Mindful Body Awareness Training as Part of Treatment for Substance Use Disorder

Group therapy session
Mindful Awareness in Body-oriented Therapy (MABT) is designed to teach interoceptive awareness and related skills for self-care and emotion regulation.

The experiencing of intense emotions, low-stress tolerance, avoidance, and feelings of a loss of control can negatively impact substance use disorder treatment outcomes. This type of emotion dysregulation may be linked with problems with interoceptive processing, which is the experience of sensations from within the body. And in turn, it is believed that interoceptive processing may influence certain behaviours and decision making.

Interoceptive awareness training helps to improve the processing of sensation, which in turn helps prevent emotion dysregulation and may reduce instances of relapse.

A recent randomised control trial has examined the efficacy of a form of interoceptive awareness training called Mindful Awareness in Body-oriented Therapy (MABT) for women. The researchers collected information about substance use, emotion regulation, craving, psychological distress, and mindfulness and interoceptive awareness at baseline, 3, 6 and 12 months.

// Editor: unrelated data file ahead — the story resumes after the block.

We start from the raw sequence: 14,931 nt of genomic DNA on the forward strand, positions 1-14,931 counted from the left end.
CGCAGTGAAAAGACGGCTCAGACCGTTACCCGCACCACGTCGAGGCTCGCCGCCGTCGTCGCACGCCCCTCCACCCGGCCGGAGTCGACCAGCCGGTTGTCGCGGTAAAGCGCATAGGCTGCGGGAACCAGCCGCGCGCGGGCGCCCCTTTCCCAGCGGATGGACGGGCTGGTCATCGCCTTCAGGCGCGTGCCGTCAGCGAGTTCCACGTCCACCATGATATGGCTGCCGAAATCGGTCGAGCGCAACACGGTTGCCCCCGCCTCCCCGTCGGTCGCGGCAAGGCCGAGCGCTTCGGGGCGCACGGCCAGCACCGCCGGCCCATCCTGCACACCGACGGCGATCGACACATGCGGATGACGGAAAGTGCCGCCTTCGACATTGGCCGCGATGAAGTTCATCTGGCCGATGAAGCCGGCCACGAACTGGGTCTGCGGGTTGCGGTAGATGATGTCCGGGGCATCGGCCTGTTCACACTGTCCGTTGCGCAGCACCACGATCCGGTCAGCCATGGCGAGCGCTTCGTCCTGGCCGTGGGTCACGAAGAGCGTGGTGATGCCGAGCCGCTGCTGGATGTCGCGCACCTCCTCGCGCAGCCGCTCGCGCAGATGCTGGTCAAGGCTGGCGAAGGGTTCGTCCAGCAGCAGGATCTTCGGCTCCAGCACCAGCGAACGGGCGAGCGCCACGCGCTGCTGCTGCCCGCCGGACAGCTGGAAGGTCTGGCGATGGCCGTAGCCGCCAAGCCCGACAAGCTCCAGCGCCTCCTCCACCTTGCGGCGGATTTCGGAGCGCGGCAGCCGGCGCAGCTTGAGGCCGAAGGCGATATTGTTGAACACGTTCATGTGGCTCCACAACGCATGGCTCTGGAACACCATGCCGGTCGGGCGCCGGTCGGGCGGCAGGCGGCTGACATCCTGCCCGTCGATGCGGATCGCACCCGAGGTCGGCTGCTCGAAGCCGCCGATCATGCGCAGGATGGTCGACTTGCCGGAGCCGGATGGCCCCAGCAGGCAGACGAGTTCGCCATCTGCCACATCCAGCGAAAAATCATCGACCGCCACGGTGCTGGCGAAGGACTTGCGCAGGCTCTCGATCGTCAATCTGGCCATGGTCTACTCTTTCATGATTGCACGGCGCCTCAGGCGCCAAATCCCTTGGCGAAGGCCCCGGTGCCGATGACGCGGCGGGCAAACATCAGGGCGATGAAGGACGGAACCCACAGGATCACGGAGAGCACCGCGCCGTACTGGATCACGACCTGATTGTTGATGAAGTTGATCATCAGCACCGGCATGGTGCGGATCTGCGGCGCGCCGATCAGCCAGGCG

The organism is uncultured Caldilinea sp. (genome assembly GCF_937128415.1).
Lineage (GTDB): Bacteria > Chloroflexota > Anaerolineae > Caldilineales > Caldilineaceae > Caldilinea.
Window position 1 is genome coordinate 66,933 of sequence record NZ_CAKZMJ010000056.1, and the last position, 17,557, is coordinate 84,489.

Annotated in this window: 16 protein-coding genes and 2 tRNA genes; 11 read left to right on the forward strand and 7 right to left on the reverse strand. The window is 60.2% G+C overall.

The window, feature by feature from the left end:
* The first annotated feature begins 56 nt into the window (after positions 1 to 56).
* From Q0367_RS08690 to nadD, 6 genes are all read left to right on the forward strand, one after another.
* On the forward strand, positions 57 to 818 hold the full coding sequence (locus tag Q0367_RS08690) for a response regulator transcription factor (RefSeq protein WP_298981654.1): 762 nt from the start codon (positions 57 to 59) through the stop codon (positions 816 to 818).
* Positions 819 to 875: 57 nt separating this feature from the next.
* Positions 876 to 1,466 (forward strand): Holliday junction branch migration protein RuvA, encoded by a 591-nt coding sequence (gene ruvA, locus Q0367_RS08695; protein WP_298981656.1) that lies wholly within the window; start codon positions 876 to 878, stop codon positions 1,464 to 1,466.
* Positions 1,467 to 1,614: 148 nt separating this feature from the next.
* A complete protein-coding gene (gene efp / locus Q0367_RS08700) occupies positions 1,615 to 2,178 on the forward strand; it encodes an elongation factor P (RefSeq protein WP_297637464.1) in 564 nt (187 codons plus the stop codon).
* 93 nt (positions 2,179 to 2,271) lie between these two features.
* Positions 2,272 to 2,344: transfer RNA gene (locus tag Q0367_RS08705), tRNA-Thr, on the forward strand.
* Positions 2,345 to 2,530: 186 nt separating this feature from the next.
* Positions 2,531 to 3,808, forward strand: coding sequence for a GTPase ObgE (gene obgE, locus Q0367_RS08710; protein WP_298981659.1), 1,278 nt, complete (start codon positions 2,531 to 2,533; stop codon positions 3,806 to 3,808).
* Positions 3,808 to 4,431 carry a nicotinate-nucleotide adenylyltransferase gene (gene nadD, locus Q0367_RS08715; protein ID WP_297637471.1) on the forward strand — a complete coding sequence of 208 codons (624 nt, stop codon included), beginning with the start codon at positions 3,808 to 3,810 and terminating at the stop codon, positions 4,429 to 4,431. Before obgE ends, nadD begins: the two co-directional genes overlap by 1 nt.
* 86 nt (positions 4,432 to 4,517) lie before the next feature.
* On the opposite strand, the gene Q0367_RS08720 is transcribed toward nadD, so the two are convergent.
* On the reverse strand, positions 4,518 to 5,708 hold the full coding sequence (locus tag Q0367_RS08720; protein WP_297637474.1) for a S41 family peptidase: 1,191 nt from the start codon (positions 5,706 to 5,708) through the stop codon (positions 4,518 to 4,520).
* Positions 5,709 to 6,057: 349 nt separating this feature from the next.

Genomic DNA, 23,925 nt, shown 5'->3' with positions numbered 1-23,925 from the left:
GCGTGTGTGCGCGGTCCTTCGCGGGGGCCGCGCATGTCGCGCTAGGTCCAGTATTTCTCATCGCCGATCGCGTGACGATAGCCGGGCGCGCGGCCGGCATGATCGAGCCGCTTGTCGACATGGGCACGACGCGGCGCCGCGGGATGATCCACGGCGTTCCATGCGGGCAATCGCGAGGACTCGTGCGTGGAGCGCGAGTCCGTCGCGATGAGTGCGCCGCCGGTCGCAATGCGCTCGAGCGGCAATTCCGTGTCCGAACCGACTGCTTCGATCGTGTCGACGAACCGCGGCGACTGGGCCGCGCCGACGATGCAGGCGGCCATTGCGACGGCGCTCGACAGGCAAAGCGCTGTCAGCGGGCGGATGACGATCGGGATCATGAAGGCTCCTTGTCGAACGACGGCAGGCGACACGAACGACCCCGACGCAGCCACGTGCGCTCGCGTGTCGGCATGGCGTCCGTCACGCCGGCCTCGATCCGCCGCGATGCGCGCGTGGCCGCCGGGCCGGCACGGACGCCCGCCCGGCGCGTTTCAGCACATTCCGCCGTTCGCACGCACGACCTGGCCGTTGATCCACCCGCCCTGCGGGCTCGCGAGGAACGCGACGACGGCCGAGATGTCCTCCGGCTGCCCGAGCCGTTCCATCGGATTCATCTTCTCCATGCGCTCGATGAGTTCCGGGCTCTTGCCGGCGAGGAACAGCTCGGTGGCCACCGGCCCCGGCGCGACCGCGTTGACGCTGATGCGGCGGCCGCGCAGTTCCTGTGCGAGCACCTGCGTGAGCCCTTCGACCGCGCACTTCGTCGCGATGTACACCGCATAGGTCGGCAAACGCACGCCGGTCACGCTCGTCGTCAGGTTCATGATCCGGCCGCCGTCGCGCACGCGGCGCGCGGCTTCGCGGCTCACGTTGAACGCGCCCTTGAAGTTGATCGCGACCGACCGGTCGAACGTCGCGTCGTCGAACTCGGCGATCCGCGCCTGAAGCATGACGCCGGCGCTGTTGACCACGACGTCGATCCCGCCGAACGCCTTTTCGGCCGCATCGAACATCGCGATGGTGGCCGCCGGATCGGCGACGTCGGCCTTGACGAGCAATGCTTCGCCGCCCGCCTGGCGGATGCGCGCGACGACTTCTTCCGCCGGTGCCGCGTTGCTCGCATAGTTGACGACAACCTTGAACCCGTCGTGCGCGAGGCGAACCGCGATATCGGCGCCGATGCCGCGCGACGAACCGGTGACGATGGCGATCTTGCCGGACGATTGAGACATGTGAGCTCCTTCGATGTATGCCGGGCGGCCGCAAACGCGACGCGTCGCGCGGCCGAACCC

Results from the study found that:

  • Substance use improved significantly for MABT and rates of abstinence were maintained from 3 to 12 months.
  • In terms of emotion regulation, there was maintained improvement from 3 to 12 months for MABT
  • Craving was significantly less for MABT at 3, 6 and 12 month follow-up 
  • Participants in MABT showed the largest drop in trauma-related symptoms
  • There was a significant improvement in interoceptive awareness for MABT

Overall the positive results highlight the potential for MABT to be used as an effective additional therapy within substance use disorder treatment.

Citation
Price, Cynthia J., Elaine Adams Thompson, Sheila Crowell, and Kenneth Pike. "Longitudinal effects of interoceptive awareness training through mindful awareness in body-oriented therapy (MABT) as an adjunct to women’s substance use disorder treatment: A randomized controlled trial." Drug and Alcohol Dependence (2019).
Publication Date
Country
United States